The complaint in No. 94-3291 alleges that defendants violated Isby's Eighth Amendment rights by removing his bedding from the cell when he refused to make his bed as required by prison regulations. On June 14, 1991, at 8:45 a.m., guards removing the bedding from Isby's cell "for not making up his bed," and the bedding was not returned until 11:45 p.m., forcing him sleep "on [a] cold steel bed frame." He characterizes this as an "arbitrary" form of "punishment and harassment" which was "very provocative" and used "for some ulterior motive, which is in violation of plaintiff's Eight[h] Amendment rights." The prison policy is that beds must be made by 7:00 a.m. Wright submitted an affidavit explaining that an unmade bed can be used to hide weapons. The consent decree in Tafia v. Bayh, supra, provides that "[a]ll prisoners shall retain the bedding in their cells, unless they commit an infraction involving the bedding" and that the inmates may have extra blankets "providing the bed had been made pursuant to MCC rules." Isby cannot again litigate the bedding claim in this suit. Notably, he does not allege any damage suffered from sitting on a cold bed. Cf. Williams v. Scott, No. 3:94-CV-0064 AS (N.D.Ind. April 30, 1996), 1996 WL 277964 at * 5 (rejecting Eighth Amendment claim of MCC inmate where there was no evidence that removal of bedding caused inmate any harm, since bedding was returned at night and thus he was not deprived of bedding during normal sleeping hours).
2. Body Searches
The complaint in No. 94-3291 alleges that defendants violated Isby's Eighth Amendment rights when, on June 15, 1991, they subjected him to a "dehumanizing body search" when he was "let out for recreation." In addition, Isby alleges that he received a "medical examination of genital[s]" on June 24, 1991, which was an "inhuman act." The officer alleged to have engaged in the June 15, 1991 search is not a defendant in this case. Moreover, even much more extensive searches are generally permitted, and Isby has offered nothing to indicate that his case is an exception. See, e.g., Bell v. Wolfish, 441 U.S. 520, 561 (1979); Del Raine v. Williford, 32 F.3d 1024 (7th Cir.1994).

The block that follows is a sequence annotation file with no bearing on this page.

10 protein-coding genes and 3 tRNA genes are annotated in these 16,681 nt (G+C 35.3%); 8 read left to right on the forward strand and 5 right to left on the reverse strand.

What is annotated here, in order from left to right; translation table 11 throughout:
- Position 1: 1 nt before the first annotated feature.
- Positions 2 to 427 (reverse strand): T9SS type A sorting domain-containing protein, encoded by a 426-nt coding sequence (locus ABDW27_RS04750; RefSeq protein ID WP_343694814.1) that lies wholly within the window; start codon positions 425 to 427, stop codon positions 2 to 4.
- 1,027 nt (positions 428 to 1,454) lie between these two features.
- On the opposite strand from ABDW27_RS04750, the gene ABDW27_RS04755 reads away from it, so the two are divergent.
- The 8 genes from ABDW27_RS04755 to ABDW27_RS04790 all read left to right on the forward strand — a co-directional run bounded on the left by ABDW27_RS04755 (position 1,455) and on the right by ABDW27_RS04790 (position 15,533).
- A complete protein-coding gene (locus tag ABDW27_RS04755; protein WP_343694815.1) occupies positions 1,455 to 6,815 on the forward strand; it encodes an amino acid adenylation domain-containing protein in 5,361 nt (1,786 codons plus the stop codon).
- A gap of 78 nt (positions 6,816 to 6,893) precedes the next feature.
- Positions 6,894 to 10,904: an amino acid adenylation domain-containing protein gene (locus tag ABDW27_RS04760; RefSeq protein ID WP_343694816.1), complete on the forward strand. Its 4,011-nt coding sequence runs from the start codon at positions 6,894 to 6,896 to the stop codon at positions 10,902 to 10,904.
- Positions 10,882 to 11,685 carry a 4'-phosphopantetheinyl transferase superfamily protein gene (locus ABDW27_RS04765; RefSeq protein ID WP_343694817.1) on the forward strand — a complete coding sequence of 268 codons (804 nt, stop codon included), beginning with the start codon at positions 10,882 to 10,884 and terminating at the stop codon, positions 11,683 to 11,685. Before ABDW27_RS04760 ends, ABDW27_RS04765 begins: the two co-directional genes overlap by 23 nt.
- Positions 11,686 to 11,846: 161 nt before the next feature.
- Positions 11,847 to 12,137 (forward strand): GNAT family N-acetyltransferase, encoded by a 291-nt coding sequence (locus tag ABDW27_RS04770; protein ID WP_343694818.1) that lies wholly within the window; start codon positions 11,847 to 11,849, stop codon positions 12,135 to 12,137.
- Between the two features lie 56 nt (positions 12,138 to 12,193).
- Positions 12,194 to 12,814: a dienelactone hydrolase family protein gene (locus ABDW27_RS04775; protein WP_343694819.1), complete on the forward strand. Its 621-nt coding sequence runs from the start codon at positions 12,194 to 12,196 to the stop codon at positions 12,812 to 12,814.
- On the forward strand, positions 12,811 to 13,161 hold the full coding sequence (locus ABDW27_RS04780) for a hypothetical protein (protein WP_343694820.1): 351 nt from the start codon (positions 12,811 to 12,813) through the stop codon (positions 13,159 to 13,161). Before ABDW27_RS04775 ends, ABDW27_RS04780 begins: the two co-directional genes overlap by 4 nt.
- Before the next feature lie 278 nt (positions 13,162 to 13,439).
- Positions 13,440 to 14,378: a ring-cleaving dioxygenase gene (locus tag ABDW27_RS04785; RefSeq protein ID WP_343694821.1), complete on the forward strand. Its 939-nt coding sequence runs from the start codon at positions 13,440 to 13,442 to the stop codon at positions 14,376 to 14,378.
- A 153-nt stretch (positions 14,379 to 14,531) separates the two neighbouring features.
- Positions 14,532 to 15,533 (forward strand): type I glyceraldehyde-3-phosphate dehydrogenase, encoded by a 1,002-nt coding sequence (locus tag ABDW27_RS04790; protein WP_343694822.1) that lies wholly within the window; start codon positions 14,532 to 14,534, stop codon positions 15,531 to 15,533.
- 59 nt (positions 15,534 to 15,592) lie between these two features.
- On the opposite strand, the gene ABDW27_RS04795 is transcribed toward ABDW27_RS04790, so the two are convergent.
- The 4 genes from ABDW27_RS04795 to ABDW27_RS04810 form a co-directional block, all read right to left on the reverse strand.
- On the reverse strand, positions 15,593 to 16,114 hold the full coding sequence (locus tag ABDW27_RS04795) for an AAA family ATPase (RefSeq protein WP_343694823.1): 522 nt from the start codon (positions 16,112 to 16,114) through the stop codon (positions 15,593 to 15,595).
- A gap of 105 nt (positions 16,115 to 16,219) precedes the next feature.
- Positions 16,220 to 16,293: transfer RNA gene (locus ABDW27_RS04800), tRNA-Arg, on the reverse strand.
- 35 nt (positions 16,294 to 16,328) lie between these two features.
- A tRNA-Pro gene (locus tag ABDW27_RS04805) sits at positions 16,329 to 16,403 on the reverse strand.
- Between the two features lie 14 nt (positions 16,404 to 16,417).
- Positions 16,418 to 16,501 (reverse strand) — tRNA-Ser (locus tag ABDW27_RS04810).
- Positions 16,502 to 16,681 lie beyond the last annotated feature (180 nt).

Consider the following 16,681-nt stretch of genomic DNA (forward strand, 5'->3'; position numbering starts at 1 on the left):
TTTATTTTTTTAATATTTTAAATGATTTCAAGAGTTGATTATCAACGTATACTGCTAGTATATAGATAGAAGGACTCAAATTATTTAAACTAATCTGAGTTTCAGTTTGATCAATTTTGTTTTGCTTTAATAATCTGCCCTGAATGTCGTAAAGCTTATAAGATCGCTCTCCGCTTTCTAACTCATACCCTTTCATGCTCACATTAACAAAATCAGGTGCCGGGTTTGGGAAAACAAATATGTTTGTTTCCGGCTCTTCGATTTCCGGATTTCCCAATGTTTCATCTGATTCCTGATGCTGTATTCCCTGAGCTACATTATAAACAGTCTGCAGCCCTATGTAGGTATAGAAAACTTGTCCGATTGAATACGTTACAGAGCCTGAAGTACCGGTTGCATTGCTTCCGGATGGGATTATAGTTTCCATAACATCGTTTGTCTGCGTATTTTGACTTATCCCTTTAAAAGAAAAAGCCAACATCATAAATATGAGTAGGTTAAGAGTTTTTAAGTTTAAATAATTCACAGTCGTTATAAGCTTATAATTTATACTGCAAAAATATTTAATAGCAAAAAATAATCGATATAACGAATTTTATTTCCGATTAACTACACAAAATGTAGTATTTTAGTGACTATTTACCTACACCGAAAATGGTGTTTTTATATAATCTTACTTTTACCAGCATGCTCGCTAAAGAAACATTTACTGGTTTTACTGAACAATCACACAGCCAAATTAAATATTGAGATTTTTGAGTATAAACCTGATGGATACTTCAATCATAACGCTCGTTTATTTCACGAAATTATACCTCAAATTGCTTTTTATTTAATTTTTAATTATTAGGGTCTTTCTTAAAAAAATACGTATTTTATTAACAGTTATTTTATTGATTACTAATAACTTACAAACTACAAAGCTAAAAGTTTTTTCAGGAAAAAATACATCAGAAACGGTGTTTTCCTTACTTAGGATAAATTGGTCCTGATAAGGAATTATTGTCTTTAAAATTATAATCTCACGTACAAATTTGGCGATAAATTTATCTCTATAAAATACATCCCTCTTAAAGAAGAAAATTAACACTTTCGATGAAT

F. Rule to Show Cause
Our review of the 32 appeals Isby has filed in this court, along with untold numbers of actions filed in the district courts, require us to issue, as part of this order, a Rule to Show Cause why Isby should not be subject to restrictions on all future filings in this Circuit. See Verdone v. Circuit Court for Taylor County, 73 F.3d 669 (7th Cir.1995); Support Systems International, Inc. v. Mack, 45 F.3d 185 (7th Cir.1995); Homola v. McNamara, 59 F.3d 647 (7th Cir.1995).
Isby has repeatedly abandoned appeals in this court. See Verdone, 73 F.3d at 672 ("repeatedly abandoning his suits after draining enormous amounts of time and expense from the limited resources of both the courts and the named defendants"). He has also been compelled to voluntarily dismiss numerous appeals when the court has pointed out jurisdictional problems before considering the merits of the appeals.
While he was successful in one appeal, Isby v. Clark, No. 95-1739, --- F.3d ---- (7th Cir. Nov. 12, 1996), 1996 WL 6563877, that success rested largely on the magistrate judge's failure to make adequate factual findings.
In addition, his general handling of the appeals shows a pattern of frivolousness and negligence. For example, one of the 32 appeals Isby filed was an interlocutory appeal from the denial of a preliminary injunction in yet another suit challenging conditions at the MCC. We found that Isby offered "only broad, vague statements referring to some unspecified harm that he might suffer when prison officials require him to be restrained or to wear a hockey mask" to prevent him from spitting on the guards, and that "[a]ny recompense due Isby can be satisfied at the conclusion of the civil rights case." Isby v. Wright, No. 94-2452 (7th Cir. June 19, 1996) (unpublished order), 1996 WL 343604.